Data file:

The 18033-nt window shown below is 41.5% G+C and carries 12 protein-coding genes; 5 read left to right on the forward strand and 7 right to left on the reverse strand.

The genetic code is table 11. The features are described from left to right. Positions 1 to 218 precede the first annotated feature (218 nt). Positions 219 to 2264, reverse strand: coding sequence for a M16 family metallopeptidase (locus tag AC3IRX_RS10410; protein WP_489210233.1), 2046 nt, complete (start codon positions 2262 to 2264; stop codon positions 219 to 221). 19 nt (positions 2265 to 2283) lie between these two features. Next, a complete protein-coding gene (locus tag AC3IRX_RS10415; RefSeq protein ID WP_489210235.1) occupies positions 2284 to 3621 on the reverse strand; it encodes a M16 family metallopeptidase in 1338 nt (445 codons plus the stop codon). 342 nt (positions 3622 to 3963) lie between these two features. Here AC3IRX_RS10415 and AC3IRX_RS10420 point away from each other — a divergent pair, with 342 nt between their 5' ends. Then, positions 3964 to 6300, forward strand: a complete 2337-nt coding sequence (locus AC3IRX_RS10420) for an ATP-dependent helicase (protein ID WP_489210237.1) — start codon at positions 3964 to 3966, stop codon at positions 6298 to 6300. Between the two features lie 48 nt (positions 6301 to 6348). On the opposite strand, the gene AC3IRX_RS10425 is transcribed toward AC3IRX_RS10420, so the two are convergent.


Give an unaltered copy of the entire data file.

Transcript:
The 18033-nt window shown below is 41.5% G+C and carries 12 protein-coding genes; 5 read left to right on the forward strand and 7 right to left on the reverse strand.

The genetic code is table 11. The features are described from left to right. Positions 1 to 218 precede the first annotated feature (218 nt). Positions 219 to 2264, reverse strand: coding sequence for a M16 family metallopeptidase (locus tag AC3IRX_RS10410; protein WP_489210233.1), 2046 nt, complete (start codon positions 2262 to 2264; stop codon positions 219 to 221). 19 nt (positions 2265 to 2283) lie between these two features. Next, a complete protein-coding gene (locus tag AC3IRX_RS10415; RefSeq protein ID WP_489210235.1) occupies positions 2284 to 3621 on the reverse strand; it encodes a M16 family metallopeptidase in 1338 nt (445 codons plus the stop codon). 342 nt (positions 3622 to 3963) lie between these two features. Here AC3IRX_RS10415 and AC3IRX_RS10420 point away from each other — a divergent pair, with 342 nt between their 5' ends. Then, positions 3964 to 6300, forward strand: a complete 2337-nt coding sequence (locus AC3IRX_RS10420) for an ATP-dependent helicase (protein ID WP_489210237.1) — start codon at positions 3964 to 3966, stop codon at positions 6298 to 6300. Between the two features lie 48 nt (positions 6301 to 6348). On the opposite strand, the gene AC3IRX_RS10425 is transcribed toward AC3IRX_RS10420, so the two are convergent.